Electronics Engineering Herald                 
Home | News | New Products | India Specific | Design Guide | Sourcing database | Student Section | About us | Contact us | What's New


  Date: 14/06/2015

Solar PV cell efficiency research focus on material and structure innovation

Due to the green energy priority all over the world and continued fall in the average selling price of solar PV cells , the global demand for solar PV is expected to reach 75 GW in 2019, which is 66% higher than in 2014, according to IHS. IHS has forecasted the average selling price of solar to decline by 27% between 2015 and 2019, reaching $0.45 per watt (W). All this positive market growth resulting in focused research in increasing the conversion efficiency of solar PV cells. Below are some of the latest activities in this area:

1. imec announced a new record efficiency for its large area n-type PERT (passivated emitter, rear totally diffused) crystalline silicon (Cz-Si) solar cell, now reaching 22.5 percent . IMEC says it is the highest efficiency achieved for a two-side-contacted solar cell processed on six inch commercially available n-type Cz-Si wafers without the use of passivated contacts. N-type silicon solar cells perform better than p-type solar cells in withstanding light-induced degradation and are more tolerant to common metal impurities.

imec is innovating on the material and architecture in improving n-PERT solar cell performance by using Ni/Cu/Ag front contacts, rear local contacts, a diffused front surface field (FSF) and a rear emitter. The cells achieved an independently confirmed open-circuit voltage (Voc) of 689mV, a short-circuit current (Jsc) of 40.3 mA/cm2, and 80.9 percent fill factor (FF), reports Imec.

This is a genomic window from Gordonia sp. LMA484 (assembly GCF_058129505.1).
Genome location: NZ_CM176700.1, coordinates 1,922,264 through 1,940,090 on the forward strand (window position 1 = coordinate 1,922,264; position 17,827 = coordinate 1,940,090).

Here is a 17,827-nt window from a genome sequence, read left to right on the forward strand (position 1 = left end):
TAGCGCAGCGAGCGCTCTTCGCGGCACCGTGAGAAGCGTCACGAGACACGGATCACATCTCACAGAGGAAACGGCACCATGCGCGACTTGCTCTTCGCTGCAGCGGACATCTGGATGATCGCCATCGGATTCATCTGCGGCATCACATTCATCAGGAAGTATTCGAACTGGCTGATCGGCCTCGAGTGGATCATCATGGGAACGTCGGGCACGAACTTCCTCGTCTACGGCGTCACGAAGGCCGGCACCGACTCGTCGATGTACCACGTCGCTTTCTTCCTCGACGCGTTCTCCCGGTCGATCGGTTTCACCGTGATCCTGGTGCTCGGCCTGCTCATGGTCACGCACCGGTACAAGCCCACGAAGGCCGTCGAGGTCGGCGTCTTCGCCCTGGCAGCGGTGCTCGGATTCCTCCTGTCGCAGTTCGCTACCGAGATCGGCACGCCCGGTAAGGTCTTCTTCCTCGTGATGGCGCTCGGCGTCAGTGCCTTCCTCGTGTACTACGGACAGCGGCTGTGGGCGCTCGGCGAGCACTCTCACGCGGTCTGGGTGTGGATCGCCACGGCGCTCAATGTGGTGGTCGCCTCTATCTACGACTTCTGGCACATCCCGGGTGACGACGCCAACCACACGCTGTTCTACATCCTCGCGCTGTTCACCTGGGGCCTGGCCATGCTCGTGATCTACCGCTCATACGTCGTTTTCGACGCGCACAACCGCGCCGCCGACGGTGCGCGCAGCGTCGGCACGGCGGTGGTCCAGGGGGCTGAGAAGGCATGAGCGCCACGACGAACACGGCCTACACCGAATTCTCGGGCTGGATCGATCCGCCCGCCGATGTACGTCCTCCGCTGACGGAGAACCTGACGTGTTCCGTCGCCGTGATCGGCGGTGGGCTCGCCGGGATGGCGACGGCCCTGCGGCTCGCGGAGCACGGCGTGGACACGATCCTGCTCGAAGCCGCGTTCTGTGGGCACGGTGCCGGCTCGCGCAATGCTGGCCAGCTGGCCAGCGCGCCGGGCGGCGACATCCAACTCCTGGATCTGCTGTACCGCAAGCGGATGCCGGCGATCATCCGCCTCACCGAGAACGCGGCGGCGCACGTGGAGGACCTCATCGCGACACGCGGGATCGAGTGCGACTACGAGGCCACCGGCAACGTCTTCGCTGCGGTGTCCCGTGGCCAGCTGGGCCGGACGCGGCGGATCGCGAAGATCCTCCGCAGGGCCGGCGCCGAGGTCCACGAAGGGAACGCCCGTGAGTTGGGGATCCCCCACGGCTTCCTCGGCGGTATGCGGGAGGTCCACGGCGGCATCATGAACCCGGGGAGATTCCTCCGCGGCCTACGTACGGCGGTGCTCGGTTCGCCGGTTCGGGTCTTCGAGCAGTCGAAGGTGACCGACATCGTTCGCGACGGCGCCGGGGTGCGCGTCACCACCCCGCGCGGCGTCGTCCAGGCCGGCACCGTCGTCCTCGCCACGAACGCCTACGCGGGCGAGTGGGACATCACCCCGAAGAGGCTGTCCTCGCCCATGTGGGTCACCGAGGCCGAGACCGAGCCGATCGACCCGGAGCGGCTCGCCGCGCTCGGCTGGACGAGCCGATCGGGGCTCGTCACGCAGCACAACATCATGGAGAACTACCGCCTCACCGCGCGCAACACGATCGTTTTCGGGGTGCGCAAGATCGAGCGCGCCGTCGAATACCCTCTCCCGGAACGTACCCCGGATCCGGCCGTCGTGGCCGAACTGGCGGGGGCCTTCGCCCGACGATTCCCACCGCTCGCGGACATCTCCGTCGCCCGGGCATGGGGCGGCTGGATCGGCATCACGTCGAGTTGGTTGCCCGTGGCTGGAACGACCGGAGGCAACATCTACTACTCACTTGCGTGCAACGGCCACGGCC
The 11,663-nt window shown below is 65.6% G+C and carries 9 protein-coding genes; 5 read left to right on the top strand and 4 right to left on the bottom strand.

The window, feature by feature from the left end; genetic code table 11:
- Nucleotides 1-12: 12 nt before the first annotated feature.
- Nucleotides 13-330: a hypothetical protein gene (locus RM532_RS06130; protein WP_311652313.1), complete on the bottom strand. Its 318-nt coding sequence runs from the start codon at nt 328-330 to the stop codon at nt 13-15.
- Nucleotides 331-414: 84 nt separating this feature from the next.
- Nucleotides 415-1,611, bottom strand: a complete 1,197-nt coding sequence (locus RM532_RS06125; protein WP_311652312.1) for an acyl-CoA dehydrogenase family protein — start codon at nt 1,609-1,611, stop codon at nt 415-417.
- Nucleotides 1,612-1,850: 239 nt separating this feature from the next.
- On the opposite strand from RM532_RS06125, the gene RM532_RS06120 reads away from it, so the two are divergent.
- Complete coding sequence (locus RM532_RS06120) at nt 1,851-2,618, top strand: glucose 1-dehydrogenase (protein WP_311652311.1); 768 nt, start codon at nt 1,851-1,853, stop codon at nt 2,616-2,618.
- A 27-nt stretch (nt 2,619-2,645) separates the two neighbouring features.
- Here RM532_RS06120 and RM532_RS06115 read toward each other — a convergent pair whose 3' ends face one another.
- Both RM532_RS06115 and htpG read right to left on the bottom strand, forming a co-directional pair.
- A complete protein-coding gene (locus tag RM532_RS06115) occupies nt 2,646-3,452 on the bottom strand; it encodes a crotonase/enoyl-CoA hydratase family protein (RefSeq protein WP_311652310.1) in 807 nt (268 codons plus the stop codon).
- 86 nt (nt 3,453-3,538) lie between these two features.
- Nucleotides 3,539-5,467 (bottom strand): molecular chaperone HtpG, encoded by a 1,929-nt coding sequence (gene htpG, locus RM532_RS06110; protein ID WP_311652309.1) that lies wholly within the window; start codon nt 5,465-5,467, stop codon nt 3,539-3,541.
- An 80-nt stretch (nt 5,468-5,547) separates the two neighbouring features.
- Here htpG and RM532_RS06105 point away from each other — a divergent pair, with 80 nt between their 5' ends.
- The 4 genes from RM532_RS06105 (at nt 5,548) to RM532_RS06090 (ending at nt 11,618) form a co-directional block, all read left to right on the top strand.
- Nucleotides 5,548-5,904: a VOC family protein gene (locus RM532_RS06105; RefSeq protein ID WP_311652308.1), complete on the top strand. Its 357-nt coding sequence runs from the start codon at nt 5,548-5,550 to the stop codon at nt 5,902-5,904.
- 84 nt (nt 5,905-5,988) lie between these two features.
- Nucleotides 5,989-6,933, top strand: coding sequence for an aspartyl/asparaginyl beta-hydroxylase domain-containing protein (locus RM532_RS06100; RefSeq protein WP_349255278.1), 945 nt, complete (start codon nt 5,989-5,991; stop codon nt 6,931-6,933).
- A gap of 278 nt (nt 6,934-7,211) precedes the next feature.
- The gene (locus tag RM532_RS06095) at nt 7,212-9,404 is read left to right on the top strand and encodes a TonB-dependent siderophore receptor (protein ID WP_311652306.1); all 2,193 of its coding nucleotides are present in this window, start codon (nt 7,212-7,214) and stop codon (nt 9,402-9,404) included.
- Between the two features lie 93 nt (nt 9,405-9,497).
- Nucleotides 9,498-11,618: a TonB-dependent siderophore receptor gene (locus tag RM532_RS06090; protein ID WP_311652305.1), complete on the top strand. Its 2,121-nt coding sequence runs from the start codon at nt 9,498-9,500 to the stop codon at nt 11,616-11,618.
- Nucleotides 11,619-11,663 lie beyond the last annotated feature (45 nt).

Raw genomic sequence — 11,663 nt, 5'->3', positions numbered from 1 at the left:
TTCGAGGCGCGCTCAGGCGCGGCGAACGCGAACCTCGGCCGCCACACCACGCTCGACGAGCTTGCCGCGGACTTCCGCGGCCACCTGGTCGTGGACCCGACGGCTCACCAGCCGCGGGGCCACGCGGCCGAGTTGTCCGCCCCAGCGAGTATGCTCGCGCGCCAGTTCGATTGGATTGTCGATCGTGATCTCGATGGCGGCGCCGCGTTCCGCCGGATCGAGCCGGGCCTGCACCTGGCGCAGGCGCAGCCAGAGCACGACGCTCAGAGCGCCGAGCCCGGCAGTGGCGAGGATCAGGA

Imec said it has also been exploring n-type PERT cells with a rear side p-type emitter using epitaxial growth or heterojunction processes to achieve even power conversion efficiency.

2. In another case of solar cell efficiency enhancement, researchers at the University of Aalto, Finland able to achieve efficiency by using black silicon solar cells. They could solve the issue of carrier recombination which is common in black silicon and achieve efficiency up to 22.1%. Researchers could check the recombination problem by applying an aluminium film to shield chemically as well as charge carriers. Using this method they could reduce the recombination of freed electrons to 4% compared to 50% earlier.

The Black silicon is nothing but fabricating nanoscale needles on top of silicon so that the light falling of the solar panel doesn't get reflected, that's why it derives the name black silicon. Black silicon also traps light coming from very low angles, a good efficiency can be achieved even though light is falling at low angle on the surface of silicon. The Black silicon doesn't require antireflection coating which saves the manufacturing cost. The researchers here have used P type silicon instead of N type silicon. There are chances of further increasing the efficiency if N type silicon is used.

3. While this is about the research on crystalline silicon solar PV cells, There is also news of record efficiencies achieved in thin-film solar cells too. A team of Japanese researchers could achieve efficiency of 13.6% at triple junction thin-film solar cell. This team have used a concept called light trapping to up the conversion efficiency. The advantage of thin-film solar cells over crystalline silicon are they are cheaper to make.

4. There is another interesting material called the Perovskite explored for solar photovoltaics. The solar PV cells made using Perovskites costs even less than silicon-based thin-film solar cell. To give you some achievement in this area: Imec has achieved 8% conversion efficiency by using Perovskite material in thin-film solar PV cells. Imec is working to further increase the conversion efficiency of silicon solar cells by creating a stack with a perovskite cell on top of a silicon solar cell. The perovskite cell will capture the light which is not absorbed by silicon, as such enabling conversion efficiencies of more than 30 percent, explain Imec in its release.

Home | News | New Products | India Specific | Design Guide | Sourcing database | Student Section | About us | Contact us | What's New
©2012 Electronics Engineering Herald